- More independence from foreign, commercial software.
- Avoiding tying young users to the products and platform of one company.
The article points out that copies of Windows are readily available there, pretty much for free, but that the additional reasons (2) are too important to continue to install Windows on schools' computers. I fully agree. Considering that Linux comes with a number of compilers and interpreters for various languages freely installed, as well as several high-quality and diverse development tools, you can do any kind of Computer Science education without having to pay for tools, and without having to teach the children the ways of just a single vendor. Also, working on Linux gives the students a much greater chance to explore the system and learn more about its inner workings. It's all available and open, including all the sources.
In my experience, Russia has always had good Maths and Science education in their schools. A lot of excellent Computer Scientists, developers and hackers are from there. This move will just further improve their standing and education, I have no doubt about that.
Since I recently had just blogged about my impression that New Zealand universities are too keen to support vendors, I thought that this was a very timely article. I believe that by not at least actively promoting alternatives to a single vendor ecosystem in New Zealand's educational institutes, we are doing a disservice to our children and students and will hurt our long-term competitiveness.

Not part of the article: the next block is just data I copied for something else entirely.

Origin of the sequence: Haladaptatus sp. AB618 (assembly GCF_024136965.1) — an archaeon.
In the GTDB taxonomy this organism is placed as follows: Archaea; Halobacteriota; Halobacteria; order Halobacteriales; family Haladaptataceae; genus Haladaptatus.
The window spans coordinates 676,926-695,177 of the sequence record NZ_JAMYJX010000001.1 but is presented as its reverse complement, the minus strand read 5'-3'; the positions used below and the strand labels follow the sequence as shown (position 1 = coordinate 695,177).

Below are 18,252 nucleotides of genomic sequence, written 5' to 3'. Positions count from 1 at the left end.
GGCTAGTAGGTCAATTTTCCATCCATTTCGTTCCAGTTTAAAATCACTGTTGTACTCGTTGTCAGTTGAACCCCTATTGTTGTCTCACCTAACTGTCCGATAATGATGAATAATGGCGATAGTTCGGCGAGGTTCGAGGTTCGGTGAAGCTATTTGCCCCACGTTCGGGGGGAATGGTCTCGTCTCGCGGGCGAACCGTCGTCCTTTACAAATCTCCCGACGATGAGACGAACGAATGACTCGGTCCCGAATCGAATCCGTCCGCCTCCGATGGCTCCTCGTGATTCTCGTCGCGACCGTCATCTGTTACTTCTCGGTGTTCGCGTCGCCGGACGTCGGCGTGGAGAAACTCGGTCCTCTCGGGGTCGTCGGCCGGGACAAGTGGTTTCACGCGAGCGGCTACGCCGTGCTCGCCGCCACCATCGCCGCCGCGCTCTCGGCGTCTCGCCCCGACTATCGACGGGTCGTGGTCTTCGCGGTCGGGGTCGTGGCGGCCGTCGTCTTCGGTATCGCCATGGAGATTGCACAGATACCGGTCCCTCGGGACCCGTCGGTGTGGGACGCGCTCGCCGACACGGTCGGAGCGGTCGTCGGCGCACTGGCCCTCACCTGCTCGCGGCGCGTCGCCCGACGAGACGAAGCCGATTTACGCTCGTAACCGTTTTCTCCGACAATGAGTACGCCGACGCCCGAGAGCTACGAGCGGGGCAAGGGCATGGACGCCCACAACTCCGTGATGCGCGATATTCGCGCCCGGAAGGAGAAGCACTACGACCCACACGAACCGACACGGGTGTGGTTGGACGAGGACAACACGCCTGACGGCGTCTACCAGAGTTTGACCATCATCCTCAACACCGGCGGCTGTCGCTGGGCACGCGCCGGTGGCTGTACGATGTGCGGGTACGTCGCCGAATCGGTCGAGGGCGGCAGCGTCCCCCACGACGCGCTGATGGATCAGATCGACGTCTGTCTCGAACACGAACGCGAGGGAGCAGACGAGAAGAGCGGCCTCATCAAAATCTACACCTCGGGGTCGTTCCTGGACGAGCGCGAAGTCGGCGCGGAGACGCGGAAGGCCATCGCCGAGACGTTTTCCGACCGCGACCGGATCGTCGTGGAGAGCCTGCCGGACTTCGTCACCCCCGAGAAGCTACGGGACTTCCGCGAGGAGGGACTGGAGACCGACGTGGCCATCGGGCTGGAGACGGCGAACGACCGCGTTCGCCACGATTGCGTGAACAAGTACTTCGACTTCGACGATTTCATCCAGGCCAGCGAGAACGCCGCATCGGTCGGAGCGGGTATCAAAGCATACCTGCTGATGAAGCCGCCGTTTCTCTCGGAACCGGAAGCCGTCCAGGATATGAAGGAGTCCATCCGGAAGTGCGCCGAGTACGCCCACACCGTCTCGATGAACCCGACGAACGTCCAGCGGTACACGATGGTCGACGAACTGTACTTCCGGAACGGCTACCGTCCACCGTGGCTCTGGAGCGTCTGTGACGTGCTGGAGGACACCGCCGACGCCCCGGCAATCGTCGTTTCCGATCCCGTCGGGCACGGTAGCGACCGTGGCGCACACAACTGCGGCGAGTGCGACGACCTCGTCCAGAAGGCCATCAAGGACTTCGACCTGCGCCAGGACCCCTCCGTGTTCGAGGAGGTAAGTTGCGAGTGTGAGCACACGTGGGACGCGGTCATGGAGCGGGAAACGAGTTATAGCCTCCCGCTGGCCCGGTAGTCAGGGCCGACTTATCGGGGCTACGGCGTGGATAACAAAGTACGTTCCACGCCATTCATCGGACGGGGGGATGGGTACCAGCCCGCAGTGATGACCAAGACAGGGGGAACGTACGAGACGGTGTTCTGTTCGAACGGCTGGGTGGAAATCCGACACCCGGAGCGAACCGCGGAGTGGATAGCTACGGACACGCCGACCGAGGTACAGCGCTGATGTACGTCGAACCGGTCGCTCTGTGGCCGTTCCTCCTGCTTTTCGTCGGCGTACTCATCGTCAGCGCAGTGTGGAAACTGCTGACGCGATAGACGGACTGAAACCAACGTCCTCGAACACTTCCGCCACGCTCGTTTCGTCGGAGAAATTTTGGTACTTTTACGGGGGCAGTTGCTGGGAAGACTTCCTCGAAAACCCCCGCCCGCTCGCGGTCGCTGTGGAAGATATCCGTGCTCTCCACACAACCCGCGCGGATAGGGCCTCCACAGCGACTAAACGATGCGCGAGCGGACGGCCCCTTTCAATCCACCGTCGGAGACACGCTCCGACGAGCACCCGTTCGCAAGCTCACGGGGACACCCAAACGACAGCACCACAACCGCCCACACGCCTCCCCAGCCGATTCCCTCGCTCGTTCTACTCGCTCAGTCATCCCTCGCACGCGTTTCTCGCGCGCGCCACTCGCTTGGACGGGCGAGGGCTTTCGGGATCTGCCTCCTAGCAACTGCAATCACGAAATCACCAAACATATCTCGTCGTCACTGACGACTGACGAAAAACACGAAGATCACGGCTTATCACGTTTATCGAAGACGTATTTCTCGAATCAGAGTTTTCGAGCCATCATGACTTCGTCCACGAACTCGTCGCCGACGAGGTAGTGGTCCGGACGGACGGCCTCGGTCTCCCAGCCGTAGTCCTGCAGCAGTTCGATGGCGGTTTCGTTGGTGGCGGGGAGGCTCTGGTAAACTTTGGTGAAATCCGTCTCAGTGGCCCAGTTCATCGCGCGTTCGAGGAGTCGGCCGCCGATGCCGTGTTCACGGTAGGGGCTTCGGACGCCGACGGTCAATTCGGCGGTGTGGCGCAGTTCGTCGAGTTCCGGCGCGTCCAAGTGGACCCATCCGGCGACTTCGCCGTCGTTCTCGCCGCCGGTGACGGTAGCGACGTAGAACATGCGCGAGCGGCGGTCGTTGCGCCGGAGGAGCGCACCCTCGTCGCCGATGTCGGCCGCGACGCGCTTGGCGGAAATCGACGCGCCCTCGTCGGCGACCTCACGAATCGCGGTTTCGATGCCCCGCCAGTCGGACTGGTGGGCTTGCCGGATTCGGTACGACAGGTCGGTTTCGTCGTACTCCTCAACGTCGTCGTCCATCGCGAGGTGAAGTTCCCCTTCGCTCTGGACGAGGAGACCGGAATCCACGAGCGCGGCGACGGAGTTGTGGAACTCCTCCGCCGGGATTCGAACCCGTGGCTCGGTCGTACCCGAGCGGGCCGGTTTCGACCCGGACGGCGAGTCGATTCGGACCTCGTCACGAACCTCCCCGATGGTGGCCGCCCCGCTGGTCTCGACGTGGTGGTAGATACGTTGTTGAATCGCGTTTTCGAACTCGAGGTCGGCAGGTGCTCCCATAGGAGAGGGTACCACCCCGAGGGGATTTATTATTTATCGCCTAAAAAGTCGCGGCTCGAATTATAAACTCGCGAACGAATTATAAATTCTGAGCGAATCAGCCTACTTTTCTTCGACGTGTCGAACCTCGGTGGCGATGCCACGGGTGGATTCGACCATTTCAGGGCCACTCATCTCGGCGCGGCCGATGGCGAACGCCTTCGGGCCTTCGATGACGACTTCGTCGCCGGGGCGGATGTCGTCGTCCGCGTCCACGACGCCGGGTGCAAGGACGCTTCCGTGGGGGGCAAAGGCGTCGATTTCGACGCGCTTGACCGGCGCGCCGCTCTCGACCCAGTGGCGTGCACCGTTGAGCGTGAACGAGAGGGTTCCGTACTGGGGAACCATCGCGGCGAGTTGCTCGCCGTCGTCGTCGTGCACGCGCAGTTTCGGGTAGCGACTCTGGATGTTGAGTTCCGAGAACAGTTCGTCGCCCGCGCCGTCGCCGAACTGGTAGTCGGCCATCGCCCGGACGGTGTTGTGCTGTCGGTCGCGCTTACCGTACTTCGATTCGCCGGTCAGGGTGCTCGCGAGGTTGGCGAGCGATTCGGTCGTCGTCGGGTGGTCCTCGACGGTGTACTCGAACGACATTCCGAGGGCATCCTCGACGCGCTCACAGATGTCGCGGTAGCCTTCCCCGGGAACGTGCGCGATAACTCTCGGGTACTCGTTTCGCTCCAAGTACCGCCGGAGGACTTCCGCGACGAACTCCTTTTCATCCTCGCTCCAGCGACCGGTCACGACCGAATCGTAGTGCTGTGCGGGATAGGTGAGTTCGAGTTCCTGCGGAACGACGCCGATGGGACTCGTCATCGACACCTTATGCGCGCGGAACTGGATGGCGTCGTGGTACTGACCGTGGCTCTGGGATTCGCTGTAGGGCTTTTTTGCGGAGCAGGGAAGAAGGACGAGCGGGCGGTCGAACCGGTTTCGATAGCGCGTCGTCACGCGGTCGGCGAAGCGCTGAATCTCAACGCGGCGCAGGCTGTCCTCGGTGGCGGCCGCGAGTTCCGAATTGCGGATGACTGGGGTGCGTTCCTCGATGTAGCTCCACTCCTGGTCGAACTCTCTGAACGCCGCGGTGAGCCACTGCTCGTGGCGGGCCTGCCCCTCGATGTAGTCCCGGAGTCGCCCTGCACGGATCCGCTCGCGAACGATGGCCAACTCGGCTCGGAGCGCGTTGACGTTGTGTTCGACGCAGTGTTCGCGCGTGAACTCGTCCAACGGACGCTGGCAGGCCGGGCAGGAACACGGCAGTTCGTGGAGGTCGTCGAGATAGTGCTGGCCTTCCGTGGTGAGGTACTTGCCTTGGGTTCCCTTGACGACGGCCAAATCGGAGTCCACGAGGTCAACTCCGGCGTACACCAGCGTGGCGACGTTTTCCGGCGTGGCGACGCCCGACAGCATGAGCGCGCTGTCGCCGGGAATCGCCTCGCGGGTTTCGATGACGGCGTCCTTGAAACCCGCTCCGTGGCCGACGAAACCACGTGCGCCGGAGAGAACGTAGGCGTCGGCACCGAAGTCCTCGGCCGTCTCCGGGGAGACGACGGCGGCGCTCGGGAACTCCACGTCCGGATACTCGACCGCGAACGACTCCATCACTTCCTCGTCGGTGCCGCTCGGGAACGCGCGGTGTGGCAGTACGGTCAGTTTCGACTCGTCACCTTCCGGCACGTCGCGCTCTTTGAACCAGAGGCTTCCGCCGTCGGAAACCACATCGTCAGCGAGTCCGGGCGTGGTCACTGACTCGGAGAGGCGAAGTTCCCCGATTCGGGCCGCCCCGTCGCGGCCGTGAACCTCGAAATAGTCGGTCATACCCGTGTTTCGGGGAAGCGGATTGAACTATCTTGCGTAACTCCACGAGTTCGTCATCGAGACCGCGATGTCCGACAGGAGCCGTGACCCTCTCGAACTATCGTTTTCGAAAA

Other related posts:
Munich already saved millions by switching to Linux
Smooth sailing with the Karmic Koala
A Linux distro for Cuba
Comment by David Legg, on 24-Sep-2007 21:03
The idea that Linux is a good tool for teaching computer science seems sounds to me. Certainly, if you use Windows, you either learn nothing, or you learn how to do things badly (except possibly MMIs, which are often good in Windows.)
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